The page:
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Unix Virtualization: When done with x86 virtualization, mainframe virtualization is what you'll turn to!

So maybe IBM is just waiting for that 360 degrees turnaround of the market and we'll all go back to the time-sharing age.

We are absolutely seeing interest in mainframes from clients who want to use more virtualisation," says Roy Illsley, a senior research analyst with Butler Group. "It's not an approach for everyone but, done well, it can reduce power consumption and footprint, improve reliability and provide a lot of value to the business."

Although virtualisation is most often discussed in terms of Wintel and Unix servers, the idea of consolidating many workloads onto a single machine and creating 'virtual partitions' was invented on the mainframe in 1967, says Carl Greiner, an analyst with Ovum. "This isn't a new idea by any stretch of the imagination, and virtualisation has always been done on mainframes."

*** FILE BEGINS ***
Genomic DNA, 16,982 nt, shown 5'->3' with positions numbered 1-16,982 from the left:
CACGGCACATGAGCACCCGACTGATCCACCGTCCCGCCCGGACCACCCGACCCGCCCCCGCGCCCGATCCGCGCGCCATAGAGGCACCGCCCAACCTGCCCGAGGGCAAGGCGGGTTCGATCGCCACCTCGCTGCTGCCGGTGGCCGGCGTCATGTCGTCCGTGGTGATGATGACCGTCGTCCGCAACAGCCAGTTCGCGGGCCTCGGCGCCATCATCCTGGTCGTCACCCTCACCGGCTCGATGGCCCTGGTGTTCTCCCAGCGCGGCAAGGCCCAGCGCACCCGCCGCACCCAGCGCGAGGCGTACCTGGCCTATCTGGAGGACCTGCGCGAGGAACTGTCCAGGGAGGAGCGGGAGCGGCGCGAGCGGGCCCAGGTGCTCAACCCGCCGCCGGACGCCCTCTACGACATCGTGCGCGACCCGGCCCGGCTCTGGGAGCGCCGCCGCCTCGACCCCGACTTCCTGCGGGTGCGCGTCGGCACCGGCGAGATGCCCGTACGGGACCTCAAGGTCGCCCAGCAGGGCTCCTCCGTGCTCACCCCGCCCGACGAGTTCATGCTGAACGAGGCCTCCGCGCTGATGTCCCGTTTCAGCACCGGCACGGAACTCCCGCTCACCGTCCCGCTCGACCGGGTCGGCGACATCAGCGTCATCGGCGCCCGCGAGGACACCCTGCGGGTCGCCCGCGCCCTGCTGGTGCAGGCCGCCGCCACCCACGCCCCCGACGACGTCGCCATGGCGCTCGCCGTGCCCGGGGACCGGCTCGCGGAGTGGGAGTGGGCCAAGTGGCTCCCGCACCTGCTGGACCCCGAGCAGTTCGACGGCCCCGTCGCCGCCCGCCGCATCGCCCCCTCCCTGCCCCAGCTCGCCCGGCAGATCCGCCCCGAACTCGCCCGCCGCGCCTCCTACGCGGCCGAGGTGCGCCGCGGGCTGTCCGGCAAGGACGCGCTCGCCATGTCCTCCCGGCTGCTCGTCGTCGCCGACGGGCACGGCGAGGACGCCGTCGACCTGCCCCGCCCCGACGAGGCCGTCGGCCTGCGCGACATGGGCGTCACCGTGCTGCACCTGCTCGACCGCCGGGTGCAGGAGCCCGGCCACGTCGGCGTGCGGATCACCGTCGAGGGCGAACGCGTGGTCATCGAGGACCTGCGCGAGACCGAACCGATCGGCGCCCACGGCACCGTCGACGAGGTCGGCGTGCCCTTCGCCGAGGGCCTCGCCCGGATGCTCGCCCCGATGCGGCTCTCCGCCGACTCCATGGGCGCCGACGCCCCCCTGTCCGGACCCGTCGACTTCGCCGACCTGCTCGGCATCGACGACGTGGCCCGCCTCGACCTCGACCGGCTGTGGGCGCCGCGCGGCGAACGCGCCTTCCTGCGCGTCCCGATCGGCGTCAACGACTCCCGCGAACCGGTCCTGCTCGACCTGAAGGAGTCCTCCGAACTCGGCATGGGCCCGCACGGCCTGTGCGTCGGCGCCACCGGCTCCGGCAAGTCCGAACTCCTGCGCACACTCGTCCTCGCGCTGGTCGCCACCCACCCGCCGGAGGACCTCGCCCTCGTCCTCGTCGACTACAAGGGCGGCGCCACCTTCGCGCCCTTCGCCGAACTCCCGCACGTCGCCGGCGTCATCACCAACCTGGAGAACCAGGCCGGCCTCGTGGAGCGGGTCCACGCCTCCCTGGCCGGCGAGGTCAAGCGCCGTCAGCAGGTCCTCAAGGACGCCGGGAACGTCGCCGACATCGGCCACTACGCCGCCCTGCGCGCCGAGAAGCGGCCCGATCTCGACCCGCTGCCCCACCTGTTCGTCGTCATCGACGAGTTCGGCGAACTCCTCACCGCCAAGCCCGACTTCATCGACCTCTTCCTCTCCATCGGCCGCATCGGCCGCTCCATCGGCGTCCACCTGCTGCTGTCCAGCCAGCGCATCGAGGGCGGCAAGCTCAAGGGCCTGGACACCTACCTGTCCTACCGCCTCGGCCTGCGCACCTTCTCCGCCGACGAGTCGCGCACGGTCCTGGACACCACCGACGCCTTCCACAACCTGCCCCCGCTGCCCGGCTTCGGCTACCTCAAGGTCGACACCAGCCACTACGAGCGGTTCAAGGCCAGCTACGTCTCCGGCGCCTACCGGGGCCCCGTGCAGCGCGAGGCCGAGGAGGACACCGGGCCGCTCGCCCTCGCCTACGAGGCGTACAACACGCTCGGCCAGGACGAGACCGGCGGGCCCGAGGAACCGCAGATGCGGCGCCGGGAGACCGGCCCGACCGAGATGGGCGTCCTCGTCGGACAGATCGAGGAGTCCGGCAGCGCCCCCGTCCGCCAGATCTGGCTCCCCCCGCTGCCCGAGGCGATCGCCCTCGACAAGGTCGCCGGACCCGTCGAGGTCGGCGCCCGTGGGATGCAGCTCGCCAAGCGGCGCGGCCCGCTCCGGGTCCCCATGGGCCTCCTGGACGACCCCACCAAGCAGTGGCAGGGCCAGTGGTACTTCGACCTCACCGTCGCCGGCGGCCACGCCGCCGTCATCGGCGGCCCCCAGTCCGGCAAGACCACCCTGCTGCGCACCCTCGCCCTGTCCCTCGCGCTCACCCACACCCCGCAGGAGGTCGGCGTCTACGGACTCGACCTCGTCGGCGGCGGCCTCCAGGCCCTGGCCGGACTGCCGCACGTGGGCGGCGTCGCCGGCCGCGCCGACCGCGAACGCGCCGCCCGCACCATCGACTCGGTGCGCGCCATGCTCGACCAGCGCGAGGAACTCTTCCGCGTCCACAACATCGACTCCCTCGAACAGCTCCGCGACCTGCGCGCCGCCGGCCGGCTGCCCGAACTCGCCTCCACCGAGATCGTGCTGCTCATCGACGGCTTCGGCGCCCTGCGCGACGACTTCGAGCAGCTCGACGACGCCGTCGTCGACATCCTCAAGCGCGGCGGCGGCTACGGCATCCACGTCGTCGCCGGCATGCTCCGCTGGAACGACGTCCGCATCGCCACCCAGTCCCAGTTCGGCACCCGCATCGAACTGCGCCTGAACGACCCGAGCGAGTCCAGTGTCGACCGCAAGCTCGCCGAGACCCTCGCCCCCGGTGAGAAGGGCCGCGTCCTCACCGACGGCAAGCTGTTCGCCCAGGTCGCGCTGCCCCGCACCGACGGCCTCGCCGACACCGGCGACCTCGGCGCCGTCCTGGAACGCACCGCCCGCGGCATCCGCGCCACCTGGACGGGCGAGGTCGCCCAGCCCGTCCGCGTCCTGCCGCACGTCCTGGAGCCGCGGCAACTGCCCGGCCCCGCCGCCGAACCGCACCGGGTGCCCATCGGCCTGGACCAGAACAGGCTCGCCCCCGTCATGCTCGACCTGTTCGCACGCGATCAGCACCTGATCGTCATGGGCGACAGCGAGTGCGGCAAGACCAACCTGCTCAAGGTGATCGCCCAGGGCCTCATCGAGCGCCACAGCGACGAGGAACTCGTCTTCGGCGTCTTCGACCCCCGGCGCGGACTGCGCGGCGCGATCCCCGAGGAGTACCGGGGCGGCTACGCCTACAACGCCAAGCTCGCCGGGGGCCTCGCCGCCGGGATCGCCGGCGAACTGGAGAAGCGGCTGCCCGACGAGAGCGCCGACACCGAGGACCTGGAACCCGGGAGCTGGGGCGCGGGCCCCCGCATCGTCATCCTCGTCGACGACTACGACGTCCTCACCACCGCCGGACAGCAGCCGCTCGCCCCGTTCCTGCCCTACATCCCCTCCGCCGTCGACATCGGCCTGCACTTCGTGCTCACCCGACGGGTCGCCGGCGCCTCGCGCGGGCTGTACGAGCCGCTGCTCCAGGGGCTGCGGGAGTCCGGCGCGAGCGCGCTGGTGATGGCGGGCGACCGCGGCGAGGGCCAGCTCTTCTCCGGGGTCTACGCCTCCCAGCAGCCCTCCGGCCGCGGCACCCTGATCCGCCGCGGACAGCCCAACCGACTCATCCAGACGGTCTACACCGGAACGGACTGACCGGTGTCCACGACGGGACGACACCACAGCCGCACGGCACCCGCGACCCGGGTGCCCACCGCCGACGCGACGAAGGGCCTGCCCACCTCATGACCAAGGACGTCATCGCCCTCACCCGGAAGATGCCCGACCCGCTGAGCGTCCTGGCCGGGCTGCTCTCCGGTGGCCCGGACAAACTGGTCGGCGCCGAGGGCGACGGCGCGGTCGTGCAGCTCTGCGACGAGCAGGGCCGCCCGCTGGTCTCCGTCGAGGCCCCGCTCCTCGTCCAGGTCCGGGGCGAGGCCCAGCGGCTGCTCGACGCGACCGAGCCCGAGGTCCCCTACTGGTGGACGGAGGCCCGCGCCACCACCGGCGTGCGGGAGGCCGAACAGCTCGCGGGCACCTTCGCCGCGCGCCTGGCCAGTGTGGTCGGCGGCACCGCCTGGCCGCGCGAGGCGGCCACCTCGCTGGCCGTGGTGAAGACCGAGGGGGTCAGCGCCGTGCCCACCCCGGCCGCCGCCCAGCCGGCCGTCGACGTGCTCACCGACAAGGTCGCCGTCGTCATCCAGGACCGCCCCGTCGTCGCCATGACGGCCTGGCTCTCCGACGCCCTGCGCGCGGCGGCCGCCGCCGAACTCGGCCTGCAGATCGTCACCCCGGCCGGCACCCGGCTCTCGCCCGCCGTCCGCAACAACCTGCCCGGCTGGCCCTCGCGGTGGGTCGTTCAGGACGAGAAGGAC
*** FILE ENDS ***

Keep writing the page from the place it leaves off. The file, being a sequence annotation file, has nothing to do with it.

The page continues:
The key advantage of using a mainframe for virtualisation is that it improves performance, says James Governor, a principal analyst with RedMonk. "Virtualisation technology on the mainframe is very mature, and offers availability, stability and security. For some applications and some customers, that's tremendously important."

Increasingly, companies are also coming around to the idea of mainframes offering better utilisation and efficiency, adds Illsley. "If you're looking to build a datacentre in London and you have the choice of consolidating onto 20 or 30 Wintel servers with the associated power and cooling bills — or a single mainframe that will use less power and reduce your footprint — well, it's quite compelling, for some companies," he says.

Today's mainframes can run thousands of virtual machines with very high utilisation rates, excellent security, downtime that's measured in minutes, and relatively low power consumption when measured as price per MIPS (millions of instructions per second).

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